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Soc Work Health Care. 2003;38(2):29-50.

Transformations: a phenomenological investigation into the life-world of home haemodialysis.

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Nephrology Social Work, Toronto General Hospital, University Health Network, Canada.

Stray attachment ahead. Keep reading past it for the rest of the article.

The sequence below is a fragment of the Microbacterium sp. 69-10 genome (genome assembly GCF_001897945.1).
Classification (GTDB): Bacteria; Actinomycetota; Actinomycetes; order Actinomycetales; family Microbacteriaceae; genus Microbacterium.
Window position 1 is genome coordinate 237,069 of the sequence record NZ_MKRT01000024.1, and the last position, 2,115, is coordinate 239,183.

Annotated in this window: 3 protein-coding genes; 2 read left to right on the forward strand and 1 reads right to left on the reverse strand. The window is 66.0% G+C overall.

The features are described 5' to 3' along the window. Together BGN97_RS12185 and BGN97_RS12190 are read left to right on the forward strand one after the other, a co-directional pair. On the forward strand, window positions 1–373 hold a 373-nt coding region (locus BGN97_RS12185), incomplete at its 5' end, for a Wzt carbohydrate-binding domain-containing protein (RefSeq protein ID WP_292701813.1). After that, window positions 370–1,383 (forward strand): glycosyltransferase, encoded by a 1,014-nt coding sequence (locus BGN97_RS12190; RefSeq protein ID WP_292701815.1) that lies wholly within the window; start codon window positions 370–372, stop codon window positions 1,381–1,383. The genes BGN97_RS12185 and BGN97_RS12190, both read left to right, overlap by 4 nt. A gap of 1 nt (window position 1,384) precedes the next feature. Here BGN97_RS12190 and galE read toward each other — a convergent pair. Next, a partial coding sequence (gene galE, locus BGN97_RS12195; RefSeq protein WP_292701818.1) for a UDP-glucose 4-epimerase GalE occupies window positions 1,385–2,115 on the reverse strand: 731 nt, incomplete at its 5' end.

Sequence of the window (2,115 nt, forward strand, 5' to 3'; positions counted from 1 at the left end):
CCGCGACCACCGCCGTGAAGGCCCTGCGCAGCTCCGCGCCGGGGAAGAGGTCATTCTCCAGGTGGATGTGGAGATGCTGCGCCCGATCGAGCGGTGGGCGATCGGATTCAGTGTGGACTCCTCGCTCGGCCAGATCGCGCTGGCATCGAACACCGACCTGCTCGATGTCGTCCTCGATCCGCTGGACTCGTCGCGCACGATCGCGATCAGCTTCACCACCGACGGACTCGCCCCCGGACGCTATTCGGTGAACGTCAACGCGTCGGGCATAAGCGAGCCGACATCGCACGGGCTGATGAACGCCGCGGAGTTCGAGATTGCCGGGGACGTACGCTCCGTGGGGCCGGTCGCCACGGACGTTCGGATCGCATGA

With a growth in home-care, and increased funding for dialysis, there is a need for the field of Social Work to understand the life-world of people who experience home haemodialysis technology (HDDT). Given little research has focussed on the lived-experiences of this population (Nagle, 1995), an exploratory qualitative study was employed (Strauss & Corbin, 1998). The study investigated the embodied life-world experiences of this population using phenomenological methods (Kvale, 1996; van Manen, 1997). The data was collected and analyzed in terms of the four basic phenomenological categories of lived-time, lived-body, lived-spatiality, lived-relations with others and self (van Manen, 1997). A purposive sample of four was selected, and interviewed using semi-structured interviews, with each participant experiencing various lengths of HHDT. The findings revealed that their life-world had been transformed by their experience of HHDT. In particular, it was documented how participants' adoption of medical practice and discourse has impacted the lived-body, suggesting a need to adopt a plain language or holistic medical discourse practice approach for communication with patients which supports bodily-integrity and sovereignty. Additional findings centered on the incorporation of HHDT into the family unit, and how HHDT may present a health care access barrier to those without homes. Moreover, aspects of the transformation of the home into a hospital were highlighted. Finally, it is suggested that social assessment should consider the patient and family's experience of the dialysis machine.

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